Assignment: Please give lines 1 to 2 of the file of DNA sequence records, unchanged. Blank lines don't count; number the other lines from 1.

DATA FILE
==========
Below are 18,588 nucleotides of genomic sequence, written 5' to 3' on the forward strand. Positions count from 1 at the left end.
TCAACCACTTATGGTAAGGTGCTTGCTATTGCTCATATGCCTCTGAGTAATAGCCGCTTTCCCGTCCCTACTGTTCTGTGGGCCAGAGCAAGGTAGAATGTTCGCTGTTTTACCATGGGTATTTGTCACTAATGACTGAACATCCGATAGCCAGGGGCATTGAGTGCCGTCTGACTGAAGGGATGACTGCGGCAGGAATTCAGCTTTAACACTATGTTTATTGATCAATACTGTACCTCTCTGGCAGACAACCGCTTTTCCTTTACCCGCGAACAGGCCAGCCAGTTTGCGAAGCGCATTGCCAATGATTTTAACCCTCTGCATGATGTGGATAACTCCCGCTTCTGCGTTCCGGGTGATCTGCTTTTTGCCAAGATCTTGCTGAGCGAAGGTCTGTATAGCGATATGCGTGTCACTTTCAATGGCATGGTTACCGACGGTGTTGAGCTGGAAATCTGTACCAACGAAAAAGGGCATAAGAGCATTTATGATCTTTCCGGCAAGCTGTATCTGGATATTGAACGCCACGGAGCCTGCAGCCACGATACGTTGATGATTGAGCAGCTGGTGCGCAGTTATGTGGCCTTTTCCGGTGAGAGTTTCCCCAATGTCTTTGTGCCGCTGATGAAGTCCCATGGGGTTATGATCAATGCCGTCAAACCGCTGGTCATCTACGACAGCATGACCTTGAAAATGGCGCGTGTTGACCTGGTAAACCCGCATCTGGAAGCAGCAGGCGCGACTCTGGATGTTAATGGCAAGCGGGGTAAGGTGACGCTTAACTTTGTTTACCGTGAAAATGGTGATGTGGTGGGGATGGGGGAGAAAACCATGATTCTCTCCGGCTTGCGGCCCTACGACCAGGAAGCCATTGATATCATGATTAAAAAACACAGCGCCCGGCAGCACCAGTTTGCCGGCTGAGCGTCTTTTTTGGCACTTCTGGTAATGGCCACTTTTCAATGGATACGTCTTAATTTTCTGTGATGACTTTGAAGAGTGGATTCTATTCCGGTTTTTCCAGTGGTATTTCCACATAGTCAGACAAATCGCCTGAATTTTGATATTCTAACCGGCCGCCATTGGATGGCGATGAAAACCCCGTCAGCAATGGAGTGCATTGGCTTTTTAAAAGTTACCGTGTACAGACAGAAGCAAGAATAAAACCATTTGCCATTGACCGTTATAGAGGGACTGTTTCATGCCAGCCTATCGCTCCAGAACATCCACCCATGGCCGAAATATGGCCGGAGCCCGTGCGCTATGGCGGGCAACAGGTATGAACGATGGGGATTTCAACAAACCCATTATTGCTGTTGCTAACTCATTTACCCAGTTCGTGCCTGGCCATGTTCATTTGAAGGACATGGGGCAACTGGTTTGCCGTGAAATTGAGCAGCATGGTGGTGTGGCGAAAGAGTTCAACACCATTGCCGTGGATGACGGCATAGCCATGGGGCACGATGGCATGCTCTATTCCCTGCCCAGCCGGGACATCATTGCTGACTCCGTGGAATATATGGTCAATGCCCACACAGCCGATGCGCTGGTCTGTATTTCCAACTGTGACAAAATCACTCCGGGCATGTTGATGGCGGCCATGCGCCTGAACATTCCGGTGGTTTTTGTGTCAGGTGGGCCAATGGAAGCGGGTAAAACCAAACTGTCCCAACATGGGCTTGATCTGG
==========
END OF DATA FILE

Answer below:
Below are 18,588 nucleotides of genomic sequence, written 5' to 3' on the forward strand. Positions count from 1 at the left end.
TCAACCACTTATGGTAAGGTGCTTGCTATTGCTCATATGCCTCTGAGTAATAGCCGCTTTCCCGTCCCTACTGTTCTGTGGGCCAGAGCAAGGTAGAATGTTCGCTGTTTTACCATGGGTATTTGTCACTAATGACTGAACATCCGATAGCCAGGGGCATTGAGTGCCGTCTGACTGAAGGGATGACTGCGGCAGGAATTCAGCTTTAACACTATGTTTATTGATCAATACTGTACCTCTCTGGCAGACAACCGCTTTTCCTTTACCCGCGAACAGGCCAGCCAGTTTGCGAAGCGCATTGCCAATGATTTTAACCCTCTGCATGATGTGGATAACTCCCGCTTCTGCGTTCCGGGTGATCTGCTTTTTGCCAAGATCTTGCTGAGCGAAGGTCTGTATAGCGATATGCGTGTCACTTTCAATGGCATGGTTACCGACGGTGTTGAGCTGGAAATCTGTACCAACGAAAAAGGGCATAAGAGCATTTATGATCTTTCCGGCAAGCTGTATCTGGATATTGAACGCCACGGAGCCTGCAGCCACGATACGTTGATGATTGAGCAGCTGGTGCGCAGTTATGTGGCCTTTTCCGGTGAGAGTTTCCCCAATGTCTTTGTGCCGCTGATGAAGTCCCATGGGGTTATGATCAATGCCGTCAAACCGCTGGTCATCTACGACAGCATGACCTTGAAAATGGCGCGTGTTGACCTGGTAAACCCGCATCTGGAAGCAGCAGGCGCGACTCTGGATGTTAATGGCAAGCGGGGTAAGGTGACGCTTAACTTTGTTTACCGTGAAAATGGTGATGTGGTGGGGATGGGGGAGAAAACCATGATTCTCTCCGGCTTGCGGCCCTACGACCAGGAAGCCATTGATATCATGATTAAAAAACACAGCGCCCGGCAGCACCAGTTTGCCGGCTGAGCGTCTTTTTTGGCACTTCTGGTAATGGCCACTTTTCAATGGATACGTCTTAATTTTCTGTGATGACTTTGAAGAGTGGATTCTATTCCGGTTTTTCCAGTGGTATTTCCACATAGTCAGACAAATCGCCTGAATTTTGATATTCTAACCGGCCGCCATTGGATGGCGATGAAAACCCCGTCAGCAATGGAGTGCATTGGCTTTTTAAAAGTTACCGTGTACAGACAGAAGCAAGAATAAAACCATTTGCCATTGACCGTTATAGAGGGACTGTTTCATGCCAGCCTATCGCTCCAGAACATCCACCCATGGCCGAAATATGGCCGGAGCCCGTGCGCTATGGCGGGCAACAGGTATGAACGATGGGGATTTCAACAAACCCATTATTGCTGTTGCTAACTCATTTACCCAGTTCGTGCCTGGCCATGTTCATTTGAAGGACATGGGGCAACTGGTTTGCCGTGAAATTGAGCAGCATGGTGGTGTGGCGAAAGAGTTCAACACCATTGCCGTGGATGACGGCATAGCCATGGGGCACGATGGCATGCTCTATTCCCTGCCCAGCCGGGACATCATTGCTGACTCCGTGGAATATATGGTCAATGCCCACACAGCCGATGCGCTGGTCTGTATTTCCAACTGTGACAAAATCACTCCGGGCATGTTGATGGCGGCCATGCGCCTGAACATTCCGGTGGTTTTTGTGTCAGGTGGGCCAATGGAAGCGGGTAAAACCAAACTGTCCCAACATGGGCTTGATCTGG